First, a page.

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TRANSFERRABLE INPUT: An input that has a relatively large geographic market area due to the low cost of transportation. The low transportation cost means it is easier (that is, less expensive) to bring the input to the production activity rather than locating the production activity near the input. Like many things, transferrable inputs are a matter of degree. At the other end of the spectrum lies local inputs. Most manufactured intermediate goods tend to have a high degree of transferability. Information and energy inputs are also relatively easily transported.

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FRICTIONAL UNEMPLOYMENT: Unemployment attributable to the time required to match production activities with qualified resources. Frictional unemployment essentially occurs because resources, especially labor, are in the process of moving from one production activity to another. Employers are seeking workers and workers are seeking employment, the two sides just haven't matched up. Hence unemployment of the frictional variety increases. This mismatch is largely the result of limited information, which is often compounded by geographic separation between producer and resource. Frictional unemployment is one of four unemployment sources. The other three are cyclical unemployment, seasonal unemployment, and structural unemployment.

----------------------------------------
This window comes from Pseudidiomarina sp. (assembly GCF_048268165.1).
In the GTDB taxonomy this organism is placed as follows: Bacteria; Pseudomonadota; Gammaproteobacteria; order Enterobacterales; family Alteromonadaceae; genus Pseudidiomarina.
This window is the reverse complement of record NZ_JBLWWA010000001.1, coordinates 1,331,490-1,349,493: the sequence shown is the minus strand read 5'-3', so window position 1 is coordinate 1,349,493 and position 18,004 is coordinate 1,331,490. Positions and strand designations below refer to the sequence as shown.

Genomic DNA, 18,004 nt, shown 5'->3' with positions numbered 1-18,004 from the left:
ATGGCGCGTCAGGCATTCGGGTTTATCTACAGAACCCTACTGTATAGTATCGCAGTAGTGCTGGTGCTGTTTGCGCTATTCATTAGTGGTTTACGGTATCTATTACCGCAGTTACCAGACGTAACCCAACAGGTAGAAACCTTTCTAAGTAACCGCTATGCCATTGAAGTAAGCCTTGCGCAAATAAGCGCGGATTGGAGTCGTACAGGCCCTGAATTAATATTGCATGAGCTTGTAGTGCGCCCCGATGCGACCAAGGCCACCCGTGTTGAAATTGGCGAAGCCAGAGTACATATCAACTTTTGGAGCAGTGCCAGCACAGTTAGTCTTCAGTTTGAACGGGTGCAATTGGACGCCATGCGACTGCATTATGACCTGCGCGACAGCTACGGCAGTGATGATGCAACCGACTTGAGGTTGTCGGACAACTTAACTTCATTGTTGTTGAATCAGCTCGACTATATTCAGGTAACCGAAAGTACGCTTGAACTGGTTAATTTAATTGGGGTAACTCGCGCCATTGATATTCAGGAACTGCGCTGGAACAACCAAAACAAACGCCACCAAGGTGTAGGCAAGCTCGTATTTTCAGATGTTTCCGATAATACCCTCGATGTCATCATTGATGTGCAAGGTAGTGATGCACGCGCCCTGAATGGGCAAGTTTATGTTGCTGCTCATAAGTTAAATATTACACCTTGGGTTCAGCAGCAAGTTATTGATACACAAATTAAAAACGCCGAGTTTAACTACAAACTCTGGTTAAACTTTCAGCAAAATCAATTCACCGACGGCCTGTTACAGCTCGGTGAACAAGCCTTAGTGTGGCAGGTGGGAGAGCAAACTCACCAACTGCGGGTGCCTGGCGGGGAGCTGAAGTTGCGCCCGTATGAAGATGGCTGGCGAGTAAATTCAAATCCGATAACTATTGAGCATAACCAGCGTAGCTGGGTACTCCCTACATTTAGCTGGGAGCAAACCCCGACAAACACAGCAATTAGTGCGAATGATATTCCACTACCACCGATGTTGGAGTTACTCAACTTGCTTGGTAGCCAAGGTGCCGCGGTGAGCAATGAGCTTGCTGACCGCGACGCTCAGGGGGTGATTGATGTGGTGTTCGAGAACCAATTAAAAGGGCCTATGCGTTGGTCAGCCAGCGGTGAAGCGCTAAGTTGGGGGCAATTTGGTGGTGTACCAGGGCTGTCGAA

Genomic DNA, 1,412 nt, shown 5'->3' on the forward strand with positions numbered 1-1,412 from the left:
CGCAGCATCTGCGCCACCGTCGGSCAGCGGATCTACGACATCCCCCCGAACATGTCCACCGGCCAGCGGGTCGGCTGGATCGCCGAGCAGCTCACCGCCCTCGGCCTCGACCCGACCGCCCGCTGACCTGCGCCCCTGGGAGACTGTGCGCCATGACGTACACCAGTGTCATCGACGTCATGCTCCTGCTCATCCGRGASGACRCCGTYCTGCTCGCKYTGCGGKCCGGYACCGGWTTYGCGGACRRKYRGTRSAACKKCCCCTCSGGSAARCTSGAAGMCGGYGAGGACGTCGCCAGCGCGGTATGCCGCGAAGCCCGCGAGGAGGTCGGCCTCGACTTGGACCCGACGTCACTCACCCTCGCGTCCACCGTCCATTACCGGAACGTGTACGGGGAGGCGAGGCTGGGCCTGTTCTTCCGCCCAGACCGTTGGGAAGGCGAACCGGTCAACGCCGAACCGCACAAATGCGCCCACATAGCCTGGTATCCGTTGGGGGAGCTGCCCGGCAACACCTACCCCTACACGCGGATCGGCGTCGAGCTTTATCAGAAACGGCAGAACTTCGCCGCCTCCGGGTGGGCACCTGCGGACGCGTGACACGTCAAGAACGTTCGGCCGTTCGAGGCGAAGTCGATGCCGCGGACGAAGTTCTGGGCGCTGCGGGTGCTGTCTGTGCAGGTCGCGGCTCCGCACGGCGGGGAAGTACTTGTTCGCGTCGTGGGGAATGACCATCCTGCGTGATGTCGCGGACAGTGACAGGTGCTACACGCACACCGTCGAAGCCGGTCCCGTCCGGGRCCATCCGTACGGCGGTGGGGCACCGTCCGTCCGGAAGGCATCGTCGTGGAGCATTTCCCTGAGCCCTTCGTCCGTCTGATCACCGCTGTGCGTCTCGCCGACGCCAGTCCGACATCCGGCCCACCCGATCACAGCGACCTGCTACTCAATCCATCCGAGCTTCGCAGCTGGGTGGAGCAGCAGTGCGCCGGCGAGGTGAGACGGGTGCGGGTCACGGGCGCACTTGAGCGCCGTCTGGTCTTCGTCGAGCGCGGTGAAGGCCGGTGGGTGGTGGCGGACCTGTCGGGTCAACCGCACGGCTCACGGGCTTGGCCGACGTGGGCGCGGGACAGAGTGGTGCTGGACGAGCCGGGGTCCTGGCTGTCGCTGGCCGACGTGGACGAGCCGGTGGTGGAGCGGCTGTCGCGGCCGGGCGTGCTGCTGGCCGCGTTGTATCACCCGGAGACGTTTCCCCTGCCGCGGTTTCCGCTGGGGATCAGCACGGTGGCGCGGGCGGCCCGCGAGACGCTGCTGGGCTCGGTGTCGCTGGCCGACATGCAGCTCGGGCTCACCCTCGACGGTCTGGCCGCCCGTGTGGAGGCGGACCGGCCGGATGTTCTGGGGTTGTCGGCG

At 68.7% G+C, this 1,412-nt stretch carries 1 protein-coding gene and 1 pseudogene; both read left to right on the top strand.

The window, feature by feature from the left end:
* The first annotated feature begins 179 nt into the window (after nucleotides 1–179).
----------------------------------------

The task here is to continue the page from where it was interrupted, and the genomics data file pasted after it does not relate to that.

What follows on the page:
See also | unemployment | cyclical unemployment | seasonal unemployment | structural unemployment | natural unemployment | efficiency | information |


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FRICTIONAL UNEMPLOYMENT, AmosWEB GLOSS*arama, http://www.AmosWEB.com, AmosWEB LLC, 2000-2018. [Accessed: September 25, 2018].


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MACROECONOMIC SECTORS

The four aggregate sectors of the macroeconomy--household, business, government, and foreign--that reflect four key macroeconomic functions and are responsible for four expenditures on gross domestic product. These four sectors are the primary "actors" on the macroeconomic stage. Macroeconomic theories then explain macroeconomic phenomena by exploring the interaction among these four sectors.

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